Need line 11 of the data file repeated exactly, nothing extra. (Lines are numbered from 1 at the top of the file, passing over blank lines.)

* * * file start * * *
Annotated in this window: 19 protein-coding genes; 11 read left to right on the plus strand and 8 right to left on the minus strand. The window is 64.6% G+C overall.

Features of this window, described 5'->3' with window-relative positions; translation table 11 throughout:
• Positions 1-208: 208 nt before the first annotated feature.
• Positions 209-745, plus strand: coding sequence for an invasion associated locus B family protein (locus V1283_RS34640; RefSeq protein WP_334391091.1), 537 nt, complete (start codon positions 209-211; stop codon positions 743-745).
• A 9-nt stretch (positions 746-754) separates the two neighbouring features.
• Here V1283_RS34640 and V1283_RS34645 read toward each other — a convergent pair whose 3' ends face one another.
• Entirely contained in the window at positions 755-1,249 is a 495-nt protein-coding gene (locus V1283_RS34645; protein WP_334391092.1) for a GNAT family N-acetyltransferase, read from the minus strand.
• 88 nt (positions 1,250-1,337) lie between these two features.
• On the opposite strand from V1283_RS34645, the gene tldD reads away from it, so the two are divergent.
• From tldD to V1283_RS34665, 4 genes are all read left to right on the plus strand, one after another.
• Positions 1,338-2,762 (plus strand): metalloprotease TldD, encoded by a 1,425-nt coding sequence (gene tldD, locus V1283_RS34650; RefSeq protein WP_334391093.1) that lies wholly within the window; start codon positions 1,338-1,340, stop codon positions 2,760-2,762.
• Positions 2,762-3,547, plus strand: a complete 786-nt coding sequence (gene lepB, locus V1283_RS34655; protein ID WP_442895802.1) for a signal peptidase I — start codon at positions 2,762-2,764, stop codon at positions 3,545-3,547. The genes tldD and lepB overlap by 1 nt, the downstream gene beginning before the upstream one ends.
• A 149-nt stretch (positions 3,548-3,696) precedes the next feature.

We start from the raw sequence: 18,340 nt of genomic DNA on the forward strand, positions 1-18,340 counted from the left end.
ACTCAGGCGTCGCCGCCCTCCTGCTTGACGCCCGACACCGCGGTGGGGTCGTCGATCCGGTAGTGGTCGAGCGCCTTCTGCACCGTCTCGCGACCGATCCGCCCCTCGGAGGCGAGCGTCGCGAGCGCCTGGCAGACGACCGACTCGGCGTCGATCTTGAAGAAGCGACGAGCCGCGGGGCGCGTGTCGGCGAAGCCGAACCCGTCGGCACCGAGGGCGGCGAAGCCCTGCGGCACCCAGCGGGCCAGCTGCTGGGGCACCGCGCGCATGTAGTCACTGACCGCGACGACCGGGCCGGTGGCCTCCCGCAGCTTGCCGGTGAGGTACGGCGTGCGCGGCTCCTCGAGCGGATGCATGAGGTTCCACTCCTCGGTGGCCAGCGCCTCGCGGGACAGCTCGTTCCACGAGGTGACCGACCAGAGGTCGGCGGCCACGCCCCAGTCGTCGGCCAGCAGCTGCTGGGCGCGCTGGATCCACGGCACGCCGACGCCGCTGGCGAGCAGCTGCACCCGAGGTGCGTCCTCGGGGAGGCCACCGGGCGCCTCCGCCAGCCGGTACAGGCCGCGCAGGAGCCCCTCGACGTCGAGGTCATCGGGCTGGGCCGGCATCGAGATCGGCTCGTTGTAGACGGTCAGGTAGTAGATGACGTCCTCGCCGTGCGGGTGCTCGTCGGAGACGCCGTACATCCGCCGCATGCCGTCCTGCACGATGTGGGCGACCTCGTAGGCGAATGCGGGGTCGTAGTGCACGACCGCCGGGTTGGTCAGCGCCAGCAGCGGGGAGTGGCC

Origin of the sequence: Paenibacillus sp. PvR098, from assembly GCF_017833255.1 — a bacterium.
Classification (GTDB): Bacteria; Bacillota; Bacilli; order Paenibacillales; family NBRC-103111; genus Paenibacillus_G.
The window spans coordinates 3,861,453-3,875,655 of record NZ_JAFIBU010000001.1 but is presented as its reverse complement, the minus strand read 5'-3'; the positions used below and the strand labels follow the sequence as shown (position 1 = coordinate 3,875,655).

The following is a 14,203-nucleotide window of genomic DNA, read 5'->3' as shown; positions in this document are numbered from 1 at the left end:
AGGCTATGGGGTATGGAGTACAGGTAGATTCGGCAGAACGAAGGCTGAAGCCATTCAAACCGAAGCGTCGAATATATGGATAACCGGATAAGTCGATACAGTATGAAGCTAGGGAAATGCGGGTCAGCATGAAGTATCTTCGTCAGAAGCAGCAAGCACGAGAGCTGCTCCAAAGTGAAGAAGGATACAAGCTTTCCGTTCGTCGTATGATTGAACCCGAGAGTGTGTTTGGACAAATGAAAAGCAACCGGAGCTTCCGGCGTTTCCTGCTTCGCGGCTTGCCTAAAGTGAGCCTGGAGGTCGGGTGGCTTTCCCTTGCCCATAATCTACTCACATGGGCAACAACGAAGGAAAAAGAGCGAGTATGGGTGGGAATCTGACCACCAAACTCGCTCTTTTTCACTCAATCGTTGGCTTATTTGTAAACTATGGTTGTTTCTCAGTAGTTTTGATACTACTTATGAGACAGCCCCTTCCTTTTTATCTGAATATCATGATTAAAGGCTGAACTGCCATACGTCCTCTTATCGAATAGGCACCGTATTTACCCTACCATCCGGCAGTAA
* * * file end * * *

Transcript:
• Positions 1,338-2,762 (plus strand): metalloprotease TldD, encoded by a 1,425-nt coding sequence (gene tldD, locus V1283_RS34650; RefSeq protein WP_334391093.1) that lies wholly within the window; start codon positions 1,338-1,340, stop codon positions 2,760-2,762.